Seoul, South Korea’s Trial Run
New technology was put to the test on the city’s roads in June 2018 for deaf drivers—built-in tablets in taxi cars.
Each taxi has two tablets installed, one in the front for the driver and one in the back for the clients to communicate destinations with the driver. This way, the passengers can choose to speak, write, or type into the app for the driver to see and respond back.
The App’s Development
The app on the tablets was developed by a group of university students at Dongguk University under a startup called Coactus and is led by computer engineering major Song Min-Pyo. Coactus developed the app called Goyohan Taxi, “Silent Taxi” in Korean; “we just wanted to provide deaf people with more job opportunities,” Song Min-Pyo said.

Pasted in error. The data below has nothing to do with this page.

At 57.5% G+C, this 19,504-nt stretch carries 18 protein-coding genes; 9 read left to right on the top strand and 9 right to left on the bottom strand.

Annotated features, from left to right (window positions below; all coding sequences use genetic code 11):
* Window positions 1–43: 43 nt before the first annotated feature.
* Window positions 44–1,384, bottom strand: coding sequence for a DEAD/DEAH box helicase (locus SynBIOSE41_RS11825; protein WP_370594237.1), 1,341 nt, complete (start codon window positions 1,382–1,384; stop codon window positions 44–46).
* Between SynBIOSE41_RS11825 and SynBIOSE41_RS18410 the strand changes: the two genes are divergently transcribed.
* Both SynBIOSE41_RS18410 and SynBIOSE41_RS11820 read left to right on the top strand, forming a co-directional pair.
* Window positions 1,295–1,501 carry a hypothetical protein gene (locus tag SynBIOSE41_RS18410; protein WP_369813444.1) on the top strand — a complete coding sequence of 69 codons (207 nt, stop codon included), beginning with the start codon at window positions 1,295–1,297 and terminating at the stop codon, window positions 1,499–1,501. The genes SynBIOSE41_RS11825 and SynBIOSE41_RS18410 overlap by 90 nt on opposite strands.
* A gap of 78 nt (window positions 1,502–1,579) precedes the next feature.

The developers at Coactus were inspired by Uber’s projects with the deaf community and saw a similar need for a solution for the deaf drivers of South Korea.
The App In Action
Coactus built the app and proposed the project to Seoul Metropolitan Government in conjunction with Korea Association of the Deaf to place more deaf drivers in the city. First, they tested the app with two deaf taxi drivers for three months so the app could be refined before expanding to a larger scale.
The tests proved to be successful and Korean cab company Shinshin had a positive reaction to the program. They agreed to participate for their own cabs and are looking forward to employing more deaf drivers. Coactus is expanding the app’s scale to create approximately 50 more jobs for drivers, starting with Namyangju in Gyeonggi Province.
Currently, all Korean cab drivers still must meet the requirements of being able to hear over 55 decibels, have spotless driving history, and pass the rigorous driving course.